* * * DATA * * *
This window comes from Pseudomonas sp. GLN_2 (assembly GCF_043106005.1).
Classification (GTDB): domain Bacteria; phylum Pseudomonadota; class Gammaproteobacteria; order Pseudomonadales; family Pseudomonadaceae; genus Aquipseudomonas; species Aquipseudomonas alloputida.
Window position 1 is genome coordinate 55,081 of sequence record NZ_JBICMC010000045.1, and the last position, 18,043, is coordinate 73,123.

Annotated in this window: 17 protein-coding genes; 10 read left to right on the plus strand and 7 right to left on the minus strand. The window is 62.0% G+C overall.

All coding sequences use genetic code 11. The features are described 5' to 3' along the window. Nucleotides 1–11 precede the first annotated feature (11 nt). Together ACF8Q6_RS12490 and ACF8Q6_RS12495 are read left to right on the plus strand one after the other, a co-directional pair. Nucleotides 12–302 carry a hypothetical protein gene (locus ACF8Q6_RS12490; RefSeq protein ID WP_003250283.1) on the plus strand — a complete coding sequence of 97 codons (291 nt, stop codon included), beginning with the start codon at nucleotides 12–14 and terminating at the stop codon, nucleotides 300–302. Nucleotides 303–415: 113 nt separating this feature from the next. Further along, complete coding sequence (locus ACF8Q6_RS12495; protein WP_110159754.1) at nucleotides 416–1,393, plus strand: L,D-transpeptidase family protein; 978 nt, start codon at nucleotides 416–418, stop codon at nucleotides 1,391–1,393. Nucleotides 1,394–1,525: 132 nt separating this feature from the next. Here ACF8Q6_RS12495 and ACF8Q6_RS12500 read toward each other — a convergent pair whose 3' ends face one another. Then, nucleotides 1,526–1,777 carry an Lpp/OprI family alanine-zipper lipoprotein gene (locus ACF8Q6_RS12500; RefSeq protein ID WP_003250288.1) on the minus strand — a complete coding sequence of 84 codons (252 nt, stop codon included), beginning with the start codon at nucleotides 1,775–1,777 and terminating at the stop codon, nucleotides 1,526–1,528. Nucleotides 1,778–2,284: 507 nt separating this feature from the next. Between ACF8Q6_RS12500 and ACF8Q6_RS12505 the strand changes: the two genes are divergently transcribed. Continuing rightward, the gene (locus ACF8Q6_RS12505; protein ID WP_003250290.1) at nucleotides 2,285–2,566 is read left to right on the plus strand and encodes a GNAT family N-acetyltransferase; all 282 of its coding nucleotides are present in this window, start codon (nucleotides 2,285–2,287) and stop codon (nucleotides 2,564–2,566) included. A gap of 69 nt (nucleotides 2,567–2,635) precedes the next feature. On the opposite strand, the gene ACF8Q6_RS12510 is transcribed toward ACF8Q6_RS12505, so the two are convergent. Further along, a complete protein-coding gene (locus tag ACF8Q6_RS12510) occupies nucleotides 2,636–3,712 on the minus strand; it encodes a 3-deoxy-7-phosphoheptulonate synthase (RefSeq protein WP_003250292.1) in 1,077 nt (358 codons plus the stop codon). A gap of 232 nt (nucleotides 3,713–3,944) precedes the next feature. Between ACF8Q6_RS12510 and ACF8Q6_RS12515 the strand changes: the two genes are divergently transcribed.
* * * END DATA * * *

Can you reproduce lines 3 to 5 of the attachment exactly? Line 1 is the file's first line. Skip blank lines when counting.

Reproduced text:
Window position 1 is genome coordinate 55,081 of sequence record NZ_JBICMC010000045.1, and the last position, 18,043, is coordinate 73,123.

Annotated in this window: 17 protein-coding genes; 10 read left to right on the plus strand and 7 right to left on the minus strand. The window is 62.0% G+C overall.

All coding sequences use genetic code 11. The features are described 5' to 3' along the window. Nucleotides 1–11 precede the first annotated feature (11 nt). Together ACF8Q6_RS12490 and ACF8Q6_RS12495 are read left to right on the plus strand one after the other, a co-directional pair. Nucleotides 12–302 carry a hypothetical protein gene (locus ACF8Q6_RS12490; RefSeq protein ID WP_003250283.1) on the plus strand — a complete coding sequence of 97 codons (291 nt, stop codon included), beginning with the start codon at nucleotides 12–14 and terminating at the stop codon, nucleotides 300–302. Nucleotides 303–415: 113 nt separating this feature from the next. Further along, complete coding sequence (locus ACF8Q6_RS12495; protein WP_110159754.1) at nucleotides 416–1,393, plus strand: L,D-transpeptidase family protein; 978 nt, start codon at nucleotides 416–418, stop codon at nucleotides 1,391–1,393. Nucleotides 1,394–1,525: 132 nt separating this feature from the next. Here ACF8Q6_RS12495 and ACF8Q6_RS12500 read toward each other — a convergent pair whose 3' ends face one another. Then, nucleotides 1,526–1,777 carry an Lpp/OprI family alanine-zipper lipoprotein gene (locus ACF8Q6_RS12500; RefSeq protein ID WP_003250288.1) on the minus strand — a complete coding sequence of 84 codons (252 nt, stop codon included), beginning with the start codon at nucleotides 1,775–1,777 and terminating at the stop codon, nucleotides 1,526–1,528. Nucleotides 1,778–2,284: 507 nt separating this feature from the next. Between ACF8Q6_RS12500 and ACF8Q6_RS12505 the strand changes: the two genes are divergently transcribed. Continuing rightward, the gene (locus ACF8Q6_RS12505; protein ID WP_003250290.1) at nucleotides 2,285–2,566 is read left to right on the plus strand and encodes a GNAT family N-acetyltransferase; all 282 of its coding nucleotides are present in this window, start codon (nucleotides 2,285–2,287) and stop codon (nucleotides 2,564–2,566) included. A gap of 69 nt (nucleotides 2,567–2,635) precedes the next feature. On the opposite strand, the gene ACF8Q6_RS12510 is transcribed toward ACF8Q6_RS12505, so the two are convergent. Further along, a complete protein-coding gene (locus tag ACF8Q6_RS12510) occupies nucleotides 2,636–3,712 on the minus strand; it encodes a 3-deoxy-7-phosphoheptulonate synthase (RefSeq protein WP_003250292.1) in 1,077 nt (358 codons plus the stop codon). A gap of 232 nt (nucleotides 3,713–3,944) precedes the next feature. Between ACF8Q6_RS12510 and ACF8Q6_RS12515 the strand changes: the two genes are divergently transcribed.